Cogges Link Road inquiry: day 15

November 11th, 2011 by Kate Griffin Leave a reply »

This took place on Thursday 10th November and opened with preliminary business. The planning inspector asked when he can expect to receive certain documents from Oxfordshire County Council but Matthew Reed, lawyer for the county, replied that he couldn’t say when they would be available.

David Holgate QC, lawyer for the county, stated that the council had prepared a document called Evaluating Costs & Benefits. This contains recalculations of the projections of accidents over a 60 year period for both the CLR & Shores Green, using default values.

Mark Lowe continued cross-examining the county’s traffic and economics witnesses, Matthew Hall and Ian Woods. Much of the questioning of Mr Hall was about the county’s traffic flow data. Mr Lowe suggested that the county’s modelling is weighted to over-assess demand and traffic flows through Bridge Street, making Shores Green seem like a less appropriate option. Mr Hall replied that there had been “an unfortunate error” by the county.

Nick Wilcock, non-statutory objector, asked why the county’s evidence contains large changes in data tables. Mr Woods replied that this was down to human error. Mr Wilcock also pointed out that if the pedestrian crossing at the Jubilee Way/Oxford hill junction is removed, this will increase the risk of accidents.

Mr Holgate re-examined Mr Woods before the case for the Mawle Trust continued with evidence from Ian McNeill, traffic and transportation expert. Mr McNeill stated that the county’s traffic modelling overstates traffic demand. Other issues raised:

  • The county council states that the CLR will improve the level of service for cars, which is in direct conflict with Government transport policy requiring a modal shift from cars to cycling/walking for short journeys. Mr McNeill stated that it important to ensure that traffic flows are managed at an early stage because travel habits, once formed, are difficult to change. Free parking (obviously a political issue) does not dissuade people driving to the town centre. Most towns which identify a traffic problem manage their parking. Mr McNeill believes that if a sustainable transport strategy were implemented this would effectively remove the need for any scheme to be done immediately in order to relieve Bridge Street traffic.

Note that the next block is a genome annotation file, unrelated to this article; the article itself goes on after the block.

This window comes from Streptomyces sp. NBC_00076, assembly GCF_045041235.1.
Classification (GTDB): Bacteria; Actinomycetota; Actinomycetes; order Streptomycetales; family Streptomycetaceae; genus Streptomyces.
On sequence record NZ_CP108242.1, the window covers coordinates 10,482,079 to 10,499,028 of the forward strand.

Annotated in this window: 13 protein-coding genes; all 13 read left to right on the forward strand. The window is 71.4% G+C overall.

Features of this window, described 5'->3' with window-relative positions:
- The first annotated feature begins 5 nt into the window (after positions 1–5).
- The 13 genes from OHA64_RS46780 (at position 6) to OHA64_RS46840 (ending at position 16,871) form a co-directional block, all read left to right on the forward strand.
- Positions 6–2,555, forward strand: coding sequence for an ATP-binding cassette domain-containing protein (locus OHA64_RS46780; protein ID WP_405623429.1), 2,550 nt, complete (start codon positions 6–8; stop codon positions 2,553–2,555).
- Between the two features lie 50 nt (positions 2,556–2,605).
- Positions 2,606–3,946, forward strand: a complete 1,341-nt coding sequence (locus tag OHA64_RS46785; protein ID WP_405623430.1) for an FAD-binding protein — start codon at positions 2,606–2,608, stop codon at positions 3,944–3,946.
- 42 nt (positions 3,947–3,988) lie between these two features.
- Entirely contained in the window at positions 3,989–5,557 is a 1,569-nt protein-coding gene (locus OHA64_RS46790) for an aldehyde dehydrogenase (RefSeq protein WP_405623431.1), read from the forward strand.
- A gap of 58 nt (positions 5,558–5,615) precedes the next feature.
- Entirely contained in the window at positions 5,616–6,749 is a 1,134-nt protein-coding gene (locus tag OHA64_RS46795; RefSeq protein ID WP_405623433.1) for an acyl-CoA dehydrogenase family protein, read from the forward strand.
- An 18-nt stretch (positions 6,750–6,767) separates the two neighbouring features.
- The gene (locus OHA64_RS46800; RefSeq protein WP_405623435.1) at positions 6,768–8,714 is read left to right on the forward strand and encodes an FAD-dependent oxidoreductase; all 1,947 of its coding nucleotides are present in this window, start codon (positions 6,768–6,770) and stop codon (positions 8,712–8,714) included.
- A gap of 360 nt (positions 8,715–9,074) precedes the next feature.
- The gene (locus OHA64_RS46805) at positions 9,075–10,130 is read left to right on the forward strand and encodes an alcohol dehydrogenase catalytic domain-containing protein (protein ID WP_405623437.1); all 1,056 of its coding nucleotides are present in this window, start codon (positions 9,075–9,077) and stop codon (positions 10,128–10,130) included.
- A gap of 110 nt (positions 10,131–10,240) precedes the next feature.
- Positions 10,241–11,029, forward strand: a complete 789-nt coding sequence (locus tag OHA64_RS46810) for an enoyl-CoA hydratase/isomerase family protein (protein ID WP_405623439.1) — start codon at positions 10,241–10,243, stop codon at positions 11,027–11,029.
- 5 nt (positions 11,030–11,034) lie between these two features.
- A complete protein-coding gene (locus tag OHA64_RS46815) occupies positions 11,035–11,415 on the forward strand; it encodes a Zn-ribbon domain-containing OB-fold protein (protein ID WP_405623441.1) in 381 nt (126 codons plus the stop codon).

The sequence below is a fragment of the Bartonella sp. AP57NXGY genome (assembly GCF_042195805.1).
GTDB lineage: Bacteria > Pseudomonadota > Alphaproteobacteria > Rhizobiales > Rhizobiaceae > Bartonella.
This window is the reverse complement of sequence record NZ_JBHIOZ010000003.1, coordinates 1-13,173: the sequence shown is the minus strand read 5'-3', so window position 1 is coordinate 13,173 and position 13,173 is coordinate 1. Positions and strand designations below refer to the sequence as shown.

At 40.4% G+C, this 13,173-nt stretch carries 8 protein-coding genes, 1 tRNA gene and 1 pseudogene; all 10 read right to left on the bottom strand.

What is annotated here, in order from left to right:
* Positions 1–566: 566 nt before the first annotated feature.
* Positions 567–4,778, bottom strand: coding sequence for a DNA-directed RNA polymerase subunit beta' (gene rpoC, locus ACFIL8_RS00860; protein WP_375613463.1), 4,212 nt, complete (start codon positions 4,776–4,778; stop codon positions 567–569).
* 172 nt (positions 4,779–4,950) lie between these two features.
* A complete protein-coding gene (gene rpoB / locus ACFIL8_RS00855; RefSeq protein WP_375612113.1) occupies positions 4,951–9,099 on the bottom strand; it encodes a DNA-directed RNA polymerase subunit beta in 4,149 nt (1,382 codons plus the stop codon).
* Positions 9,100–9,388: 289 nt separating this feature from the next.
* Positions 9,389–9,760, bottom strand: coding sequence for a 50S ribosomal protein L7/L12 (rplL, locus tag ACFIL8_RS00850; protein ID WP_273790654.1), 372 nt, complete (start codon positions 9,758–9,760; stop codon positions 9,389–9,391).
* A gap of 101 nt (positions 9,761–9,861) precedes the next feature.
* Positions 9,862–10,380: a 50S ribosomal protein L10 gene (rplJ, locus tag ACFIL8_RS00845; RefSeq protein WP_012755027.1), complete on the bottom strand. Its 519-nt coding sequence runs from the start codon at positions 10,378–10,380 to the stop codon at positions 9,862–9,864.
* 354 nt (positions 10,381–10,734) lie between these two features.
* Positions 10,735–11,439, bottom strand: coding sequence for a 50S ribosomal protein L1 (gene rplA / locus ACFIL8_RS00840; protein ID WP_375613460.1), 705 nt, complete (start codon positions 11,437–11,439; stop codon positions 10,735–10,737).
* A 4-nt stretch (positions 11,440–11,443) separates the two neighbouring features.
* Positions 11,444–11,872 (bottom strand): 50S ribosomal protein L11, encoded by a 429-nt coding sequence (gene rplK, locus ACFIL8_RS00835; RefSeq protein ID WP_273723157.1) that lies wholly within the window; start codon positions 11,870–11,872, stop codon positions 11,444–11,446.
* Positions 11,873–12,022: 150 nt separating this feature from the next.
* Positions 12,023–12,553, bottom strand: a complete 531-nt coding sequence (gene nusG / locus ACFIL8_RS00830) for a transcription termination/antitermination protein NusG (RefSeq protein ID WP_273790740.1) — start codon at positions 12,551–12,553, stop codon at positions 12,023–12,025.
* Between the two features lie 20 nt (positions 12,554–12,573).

• The Shores Green option will remove traffic not going into the town and improve opportunities for sustainable travel as well as decreasing traffic flows through key air quality areas. It would also make the best use of the existing A40 infrastructure. Together with a new Downs Road junction onto the A40, it would help to keep unnecessary traffic away from the town centre.

The inquiry resumed with the case for the non-statutory objectors from Nick Wilcock, Gill Solway and Katy Jennison.

Ms Solway read a proof of evidence from the Campaign to Protect Rural England (CPRE).

Dr Jennison stated that Oxfordshire County Council underestimate the significance of the farm bridge route and fail to acknowledge its indication of westbound demand for the A40. Both Station Lane and Witan Way are designated as distributor roads, but both are highly used and this misrepresents their true nature. There is a need to separate long distance and local traffic at its earliest stage. The proposed traffic lights at the Staple Hall junction are to dissuade the use of Bridge Street and encourage the use of CLR, but it will only result in stationary traffic and congestion in Bridge Street. Heavy goods vehicles favour junctions rather than roundabouts and hence would favour Shores Green over Bridge Street but Bridge Street over the CLR. She added that the county’s policy of favouring the CLR because they have developer funding to spend is like buying a useless ornament because your gift voucher is about to expire!

The case for the Mawle Trust continued with more evidence from Mr McNeill. He stated that Witney town centre is of a ‘compact nature’- that is, good for walking and cycling. 30-40% of car traffic using Bridge Street is making short trips and this could be changed if people were actively encouraged to use other forms of transport.

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